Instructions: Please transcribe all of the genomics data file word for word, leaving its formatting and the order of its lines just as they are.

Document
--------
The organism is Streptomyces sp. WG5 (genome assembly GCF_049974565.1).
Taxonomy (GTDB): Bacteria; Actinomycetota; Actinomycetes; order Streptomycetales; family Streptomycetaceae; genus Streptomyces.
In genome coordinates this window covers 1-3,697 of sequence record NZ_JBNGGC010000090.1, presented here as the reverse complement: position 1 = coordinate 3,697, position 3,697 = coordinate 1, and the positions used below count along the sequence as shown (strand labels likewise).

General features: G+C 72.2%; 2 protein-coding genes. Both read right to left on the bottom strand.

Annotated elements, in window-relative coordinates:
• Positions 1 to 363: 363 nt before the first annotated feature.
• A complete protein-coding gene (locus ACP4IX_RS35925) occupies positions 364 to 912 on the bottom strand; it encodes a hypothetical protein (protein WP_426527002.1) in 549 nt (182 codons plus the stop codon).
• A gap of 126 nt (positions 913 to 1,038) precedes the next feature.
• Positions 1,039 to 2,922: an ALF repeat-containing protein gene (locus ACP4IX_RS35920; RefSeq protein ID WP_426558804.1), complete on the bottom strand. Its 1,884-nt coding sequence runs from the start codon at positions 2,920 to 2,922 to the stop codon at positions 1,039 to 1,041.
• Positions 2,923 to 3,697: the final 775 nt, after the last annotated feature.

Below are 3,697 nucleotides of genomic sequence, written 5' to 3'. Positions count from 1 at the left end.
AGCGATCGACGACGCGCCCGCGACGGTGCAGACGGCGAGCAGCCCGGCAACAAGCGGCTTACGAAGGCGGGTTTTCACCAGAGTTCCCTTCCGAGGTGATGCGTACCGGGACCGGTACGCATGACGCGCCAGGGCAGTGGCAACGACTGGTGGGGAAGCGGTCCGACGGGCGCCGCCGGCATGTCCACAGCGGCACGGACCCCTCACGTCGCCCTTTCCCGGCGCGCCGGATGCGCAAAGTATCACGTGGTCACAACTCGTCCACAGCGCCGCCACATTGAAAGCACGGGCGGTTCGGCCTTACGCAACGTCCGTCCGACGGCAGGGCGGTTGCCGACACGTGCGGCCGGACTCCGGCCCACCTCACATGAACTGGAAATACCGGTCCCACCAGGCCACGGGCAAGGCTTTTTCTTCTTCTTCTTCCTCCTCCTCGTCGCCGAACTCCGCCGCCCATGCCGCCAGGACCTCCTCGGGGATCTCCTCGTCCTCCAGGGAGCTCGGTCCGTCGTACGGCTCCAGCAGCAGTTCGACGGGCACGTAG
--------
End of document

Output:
The organism is Streptomyces sp. WG5 (genome assembly GCF_049974565.1).
Taxonomy (GTDB): Bacteria; Actinomycetota; Actinomycetes; order Streptomycetales; family Streptomycetaceae; genus Streptomyces.
In genome coordinates this window covers 1-3,697 of sequence record NZ_JBNGGC010000090.1, presented here as the reverse complement: position 1 = coordinate 3,697, position 3,697 = coordinate 1, and the positions used below count along the sequence as shown (strand labels likewise).

General features: G+C 72.2%; 2 protein-coding genes. Both read right to left on the bottom strand.

Annotated elements, in window-relative coordinates:
• Positions 1 to 363: 363 nt before the first annotated feature.
• A complete protein-coding gene (locus ACP4IX_RS35925) occupies positions 364 to 912 on the bottom strand; it encodes a hypothetical protein (protein WP_426527002.1) in 549 nt (182 codons plus the stop codon).
• A gap of 126 nt (positions 913 to 1,038) precedes the next feature.
• Positions 1,039 to 2,922: an ALF repeat-containing protein gene (locus ACP4IX_RS35920; RefSeq protein ID WP_426558804.1), complete on the bottom strand. Its 1,884-nt coding sequence runs from the start codon at positions 2,920 to 2,922 to the stop codon at positions 1,039 to 1,041.
• Positions 2,923 to 3,697: the final 775 nt, after the last annotated feature.

Below are 3,697 nucleotides of genomic sequence, written 5' to 3'. Positions count from 1 at the left end.
AGCGATCGACGACGCGCCCGCGACGGTGCAGACGGCGAGCAGCCCGGCAACAAGCGGCTTACGAAGGCGGGTTTTCACCAGAGTTCCCTTCCGAGGTGATGCGTACCGGGACCGGTACGCATGACGCGCCAGGGCAGTGGCAACGACTGGTGGGGAAGCGGTCCGACGGGCGCCGCCGGCATGTCCACAGCGGCACGGACCCCTCACGTCGCCCTTTCCCGGCGCGCCGGATGCGCAAAGTATCACGTGGTCACAACTCGTCCACAGCGCCGCCACATTGAAAGCACGGGCGGTTCGGCCTTACGCAACGTCCGTCCGACGGCAGGGCGGTTGCCGACACGTGCGGCCGGACTCCGGCCCACCTCACATGAACTGGAAATACCGGTCCCACCAGGCCACGGGCAAGGCTTTTTCTTCTTCTTCTTCCTCCTCCTCGTCGCCGAACTCCGCCGCCCATGCCGCCAGGACCTCCTCGGGGATCTCCTCGTCCTCCAGGGAGCTCGGTCCGTCGTACGGCTCCAGCAGCAGTTCGACGGGCACGTAG